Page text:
This week’s bombings in Boston, Massachusetts, are a grizzly yet unfortunate reminder that awful things can and do happen in this world. But, it is also an indication that although there are bad or mean-spirited people, there are also overwhelmingly more kind and gentle-hearted ones.
Dr. Vivek Shah, an orthopedic surgeon from New England Baptist Hospital in Massachusetts, was close to completing the 26.2-mile run when the two bombs went off. Fearing for his family waiting for him at the finish line, he sprinted toward them until he realized what he was running into. Described as a “war zone,” Dr. Shah stopped to administer emergency care to whomever needed it. It didn’t matter that he was exhausted from running the race. He just knew he had to step in and help until emergency personnel came. He later found his family safe.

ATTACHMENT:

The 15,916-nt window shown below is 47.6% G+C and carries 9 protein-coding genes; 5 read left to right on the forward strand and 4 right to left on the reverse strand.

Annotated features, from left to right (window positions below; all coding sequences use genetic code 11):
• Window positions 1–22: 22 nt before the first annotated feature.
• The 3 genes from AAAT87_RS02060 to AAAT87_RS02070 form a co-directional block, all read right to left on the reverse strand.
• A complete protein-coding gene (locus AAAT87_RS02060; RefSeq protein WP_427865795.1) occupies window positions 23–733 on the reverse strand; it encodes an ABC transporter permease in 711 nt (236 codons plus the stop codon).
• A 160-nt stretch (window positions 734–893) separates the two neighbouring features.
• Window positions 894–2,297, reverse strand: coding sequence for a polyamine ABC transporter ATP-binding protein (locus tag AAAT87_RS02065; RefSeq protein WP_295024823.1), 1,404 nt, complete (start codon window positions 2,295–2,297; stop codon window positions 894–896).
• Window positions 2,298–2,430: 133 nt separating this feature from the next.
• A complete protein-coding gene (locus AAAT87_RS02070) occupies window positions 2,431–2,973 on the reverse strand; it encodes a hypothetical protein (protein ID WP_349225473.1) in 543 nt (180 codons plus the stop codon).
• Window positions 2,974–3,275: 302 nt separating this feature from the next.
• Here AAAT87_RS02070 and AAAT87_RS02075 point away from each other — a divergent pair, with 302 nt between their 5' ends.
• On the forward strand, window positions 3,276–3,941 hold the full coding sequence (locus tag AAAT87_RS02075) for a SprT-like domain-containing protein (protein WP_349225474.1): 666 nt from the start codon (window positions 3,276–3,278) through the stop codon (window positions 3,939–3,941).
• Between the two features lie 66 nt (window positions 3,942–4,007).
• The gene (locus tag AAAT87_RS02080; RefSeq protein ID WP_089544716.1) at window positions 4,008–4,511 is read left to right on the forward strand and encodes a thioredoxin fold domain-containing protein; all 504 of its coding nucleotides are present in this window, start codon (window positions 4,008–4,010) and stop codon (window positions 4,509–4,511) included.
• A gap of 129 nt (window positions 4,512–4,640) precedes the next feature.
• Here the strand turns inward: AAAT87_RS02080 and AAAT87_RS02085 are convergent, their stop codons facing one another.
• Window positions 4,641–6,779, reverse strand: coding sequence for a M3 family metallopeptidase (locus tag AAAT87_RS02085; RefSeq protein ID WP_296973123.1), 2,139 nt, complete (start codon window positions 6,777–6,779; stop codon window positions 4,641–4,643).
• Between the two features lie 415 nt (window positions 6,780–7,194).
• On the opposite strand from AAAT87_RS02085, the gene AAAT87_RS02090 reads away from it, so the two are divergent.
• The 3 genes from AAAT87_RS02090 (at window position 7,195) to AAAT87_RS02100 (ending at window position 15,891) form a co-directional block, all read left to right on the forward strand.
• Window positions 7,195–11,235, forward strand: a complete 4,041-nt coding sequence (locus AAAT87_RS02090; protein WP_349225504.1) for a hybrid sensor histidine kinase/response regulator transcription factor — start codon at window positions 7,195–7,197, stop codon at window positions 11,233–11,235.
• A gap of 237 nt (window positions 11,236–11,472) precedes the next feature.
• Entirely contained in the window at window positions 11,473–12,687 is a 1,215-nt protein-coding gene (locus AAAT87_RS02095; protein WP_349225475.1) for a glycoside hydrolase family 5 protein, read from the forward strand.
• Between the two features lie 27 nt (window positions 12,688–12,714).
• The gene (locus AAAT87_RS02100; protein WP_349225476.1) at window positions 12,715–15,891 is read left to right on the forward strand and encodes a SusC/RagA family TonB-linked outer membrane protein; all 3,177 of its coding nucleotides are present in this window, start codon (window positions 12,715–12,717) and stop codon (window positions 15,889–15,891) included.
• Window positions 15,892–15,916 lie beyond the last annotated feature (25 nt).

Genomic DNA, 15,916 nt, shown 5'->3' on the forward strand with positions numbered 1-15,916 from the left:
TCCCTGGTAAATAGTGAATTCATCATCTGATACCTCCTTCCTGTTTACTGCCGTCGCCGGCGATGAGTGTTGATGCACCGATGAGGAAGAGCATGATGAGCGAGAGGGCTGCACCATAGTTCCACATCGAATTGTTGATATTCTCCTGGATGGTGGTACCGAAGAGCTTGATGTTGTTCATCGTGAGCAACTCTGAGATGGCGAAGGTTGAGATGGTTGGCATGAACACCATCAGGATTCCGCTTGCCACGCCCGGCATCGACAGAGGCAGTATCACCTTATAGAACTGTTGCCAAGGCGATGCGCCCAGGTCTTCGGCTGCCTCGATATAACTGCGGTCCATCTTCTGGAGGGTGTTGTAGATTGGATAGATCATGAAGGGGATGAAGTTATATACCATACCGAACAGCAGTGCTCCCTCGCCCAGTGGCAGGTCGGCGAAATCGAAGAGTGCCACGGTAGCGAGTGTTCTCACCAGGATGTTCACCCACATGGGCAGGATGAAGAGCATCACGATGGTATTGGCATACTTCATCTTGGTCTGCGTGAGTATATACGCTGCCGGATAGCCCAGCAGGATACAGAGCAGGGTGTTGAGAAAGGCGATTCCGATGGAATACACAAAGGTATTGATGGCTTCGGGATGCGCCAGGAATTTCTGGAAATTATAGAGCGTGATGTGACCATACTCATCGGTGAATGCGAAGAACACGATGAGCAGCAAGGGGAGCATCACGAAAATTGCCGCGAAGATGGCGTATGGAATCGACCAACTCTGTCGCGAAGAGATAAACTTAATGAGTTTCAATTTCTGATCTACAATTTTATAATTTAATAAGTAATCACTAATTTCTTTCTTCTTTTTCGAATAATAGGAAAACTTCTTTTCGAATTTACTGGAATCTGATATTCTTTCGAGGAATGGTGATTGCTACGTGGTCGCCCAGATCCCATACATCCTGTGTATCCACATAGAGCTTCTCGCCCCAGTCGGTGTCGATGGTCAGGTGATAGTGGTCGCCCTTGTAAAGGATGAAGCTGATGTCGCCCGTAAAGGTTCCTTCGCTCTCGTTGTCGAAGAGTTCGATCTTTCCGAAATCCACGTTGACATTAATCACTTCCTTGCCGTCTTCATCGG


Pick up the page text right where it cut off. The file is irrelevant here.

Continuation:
Persian Gulf War veteran, U.S. Army Officer Bruce Mendelsohn, was another every day hero who jumped in to help when and where it was needed after the blasts. While enjoying a post-race party nearby, he rushed down to the scene to offer assistance after hearing the bombs detonate. Without giving his own well-being a second thought, he went into action assisting the wounded. He said his Army training “kicked in” along with his desire to help.
That’s the thing with tragedies such as this. They may scare and even anger people, but it won’t stop them from banning together to help out their fellow men or women. We’ve seen it on September 11, 2001, again during Hurricane Katrina, and now during the Boston Marathon. Many prayers and healing thoughts go out to the victims and families affected by this disaster.